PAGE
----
REDEFINING VALUE - the manufacturing revolution
The circular economy proposes a framework in which outputs from every stage of the life cycle become inputs into another, offsetting the need for new materials and energy-intensive manufacturing activities, while also reducing waste. The circular economy has been positioned as an essential systemic perspective that can help to mitigate the loss of material, function, and embodied value created by traditional consumption (Ellen MacArthur Foundation 2013a). However, achieving these benefits requires engaging value-chain stakeholders in behavioral and social system transformation, and designing industrial economic and production systems to enable, accept, and support system circularity.
One of the objectives of a circular economy is the adoption of practices that seek to decouple the rate economic growth from the rate of growth of environmental impact. Many circular economy practices seek to retain value within the economic system (value-retention processes, or VRPs), and these processes include: arranging direct reuse, repair, refurbishment or comprehensive refurbishment, and remanufacturing. It is important to note that VRPs are not equal: the magnitude of impact avoided, economic opportunity created, and ultimately the value retained within the system, depends upon the specific VRP that is employed (refer to Figure A).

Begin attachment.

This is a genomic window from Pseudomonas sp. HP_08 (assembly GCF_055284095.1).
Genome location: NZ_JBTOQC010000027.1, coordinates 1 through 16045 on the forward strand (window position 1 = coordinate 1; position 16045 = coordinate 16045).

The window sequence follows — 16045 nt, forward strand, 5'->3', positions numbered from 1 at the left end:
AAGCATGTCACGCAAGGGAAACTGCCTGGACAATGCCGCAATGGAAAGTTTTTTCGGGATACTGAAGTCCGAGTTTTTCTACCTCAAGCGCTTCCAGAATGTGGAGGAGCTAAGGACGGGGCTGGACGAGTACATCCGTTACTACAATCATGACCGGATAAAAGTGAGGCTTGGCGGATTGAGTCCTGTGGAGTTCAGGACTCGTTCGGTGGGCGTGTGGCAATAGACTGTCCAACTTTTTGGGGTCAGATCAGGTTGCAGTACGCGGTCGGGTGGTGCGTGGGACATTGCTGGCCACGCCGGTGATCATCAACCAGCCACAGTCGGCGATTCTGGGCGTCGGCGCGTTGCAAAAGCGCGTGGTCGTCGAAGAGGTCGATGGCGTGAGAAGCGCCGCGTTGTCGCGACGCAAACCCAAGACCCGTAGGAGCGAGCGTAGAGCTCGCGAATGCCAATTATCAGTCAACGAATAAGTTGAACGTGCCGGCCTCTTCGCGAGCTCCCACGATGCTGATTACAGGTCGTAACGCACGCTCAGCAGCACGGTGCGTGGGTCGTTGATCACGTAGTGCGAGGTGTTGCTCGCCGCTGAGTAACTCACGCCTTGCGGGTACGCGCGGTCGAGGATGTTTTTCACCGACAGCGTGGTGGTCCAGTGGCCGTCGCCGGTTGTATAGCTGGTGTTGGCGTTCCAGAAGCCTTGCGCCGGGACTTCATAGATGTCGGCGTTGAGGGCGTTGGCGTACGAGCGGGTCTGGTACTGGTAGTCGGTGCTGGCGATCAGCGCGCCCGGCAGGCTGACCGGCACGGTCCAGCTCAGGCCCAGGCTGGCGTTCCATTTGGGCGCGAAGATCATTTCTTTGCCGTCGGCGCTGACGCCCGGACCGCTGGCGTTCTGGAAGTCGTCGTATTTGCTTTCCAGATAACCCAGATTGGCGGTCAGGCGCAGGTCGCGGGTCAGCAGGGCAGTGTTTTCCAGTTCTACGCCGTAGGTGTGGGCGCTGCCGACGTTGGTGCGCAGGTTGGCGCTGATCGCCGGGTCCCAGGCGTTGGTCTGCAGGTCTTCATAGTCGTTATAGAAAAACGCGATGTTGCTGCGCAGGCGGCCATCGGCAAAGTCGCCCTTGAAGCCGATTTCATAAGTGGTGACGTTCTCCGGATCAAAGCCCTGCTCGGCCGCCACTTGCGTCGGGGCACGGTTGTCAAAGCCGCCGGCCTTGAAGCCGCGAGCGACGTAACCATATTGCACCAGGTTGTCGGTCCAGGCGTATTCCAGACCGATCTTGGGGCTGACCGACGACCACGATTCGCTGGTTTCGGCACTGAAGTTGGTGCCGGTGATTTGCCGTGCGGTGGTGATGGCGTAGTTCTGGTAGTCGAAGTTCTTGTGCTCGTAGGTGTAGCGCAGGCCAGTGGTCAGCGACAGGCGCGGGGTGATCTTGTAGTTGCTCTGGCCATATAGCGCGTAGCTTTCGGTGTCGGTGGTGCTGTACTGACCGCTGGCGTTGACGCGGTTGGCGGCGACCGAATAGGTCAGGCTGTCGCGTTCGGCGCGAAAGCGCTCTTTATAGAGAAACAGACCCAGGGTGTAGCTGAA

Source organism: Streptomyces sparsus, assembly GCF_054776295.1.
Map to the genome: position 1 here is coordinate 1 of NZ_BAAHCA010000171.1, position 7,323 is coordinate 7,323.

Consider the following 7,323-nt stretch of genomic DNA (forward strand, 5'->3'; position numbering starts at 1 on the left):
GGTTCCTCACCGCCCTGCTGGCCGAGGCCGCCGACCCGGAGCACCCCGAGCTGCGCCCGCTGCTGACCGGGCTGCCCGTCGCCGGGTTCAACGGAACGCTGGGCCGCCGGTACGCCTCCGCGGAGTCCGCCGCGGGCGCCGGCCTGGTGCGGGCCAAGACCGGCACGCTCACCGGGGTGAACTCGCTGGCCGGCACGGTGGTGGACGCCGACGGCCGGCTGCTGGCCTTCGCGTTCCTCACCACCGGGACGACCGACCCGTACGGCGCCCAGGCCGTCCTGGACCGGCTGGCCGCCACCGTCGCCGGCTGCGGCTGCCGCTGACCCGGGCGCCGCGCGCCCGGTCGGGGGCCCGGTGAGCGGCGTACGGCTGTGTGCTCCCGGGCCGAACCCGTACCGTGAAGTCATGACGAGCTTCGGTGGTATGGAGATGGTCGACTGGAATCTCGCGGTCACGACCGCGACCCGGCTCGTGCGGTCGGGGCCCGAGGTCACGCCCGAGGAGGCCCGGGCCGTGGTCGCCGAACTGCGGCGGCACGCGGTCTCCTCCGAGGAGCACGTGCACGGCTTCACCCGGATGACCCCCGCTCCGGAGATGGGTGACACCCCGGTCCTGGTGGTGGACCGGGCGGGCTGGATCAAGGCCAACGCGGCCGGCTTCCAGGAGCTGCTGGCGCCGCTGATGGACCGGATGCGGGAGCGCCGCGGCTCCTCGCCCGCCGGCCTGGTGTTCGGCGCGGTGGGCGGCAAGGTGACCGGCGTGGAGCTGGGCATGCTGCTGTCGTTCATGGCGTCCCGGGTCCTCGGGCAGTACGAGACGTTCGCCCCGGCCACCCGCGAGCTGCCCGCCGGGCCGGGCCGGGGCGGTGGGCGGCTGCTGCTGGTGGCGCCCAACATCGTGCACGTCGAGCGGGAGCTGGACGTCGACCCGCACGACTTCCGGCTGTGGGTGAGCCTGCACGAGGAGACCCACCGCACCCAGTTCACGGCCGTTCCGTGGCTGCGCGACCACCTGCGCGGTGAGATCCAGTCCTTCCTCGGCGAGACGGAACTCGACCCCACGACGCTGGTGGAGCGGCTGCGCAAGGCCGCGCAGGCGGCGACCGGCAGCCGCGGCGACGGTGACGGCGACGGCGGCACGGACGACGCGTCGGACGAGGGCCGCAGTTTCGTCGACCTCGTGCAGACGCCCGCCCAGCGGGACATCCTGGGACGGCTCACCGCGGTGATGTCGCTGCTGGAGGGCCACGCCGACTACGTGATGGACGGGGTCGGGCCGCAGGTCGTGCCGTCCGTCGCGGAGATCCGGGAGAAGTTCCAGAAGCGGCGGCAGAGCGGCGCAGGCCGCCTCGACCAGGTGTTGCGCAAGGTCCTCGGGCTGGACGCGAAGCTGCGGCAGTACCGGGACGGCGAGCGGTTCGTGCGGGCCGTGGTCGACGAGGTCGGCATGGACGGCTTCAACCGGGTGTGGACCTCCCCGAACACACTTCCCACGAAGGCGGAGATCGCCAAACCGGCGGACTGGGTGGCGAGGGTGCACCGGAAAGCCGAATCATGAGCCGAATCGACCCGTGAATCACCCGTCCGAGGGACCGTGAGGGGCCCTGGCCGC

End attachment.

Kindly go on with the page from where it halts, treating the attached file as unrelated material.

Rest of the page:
For many products and sectors, VRPs can offer benefits that include relative reduced environ- mental impact and reduced costs (vs. traditional new manufacturing). Despite these benefits, current adoption of VRPs remains low: Remanufacturing accounts for only ~2 per cent of US production, and only ~1.9 per cent of EU production (U.S. International Trade Commission 2012, European Remanufacturing Network 2015).
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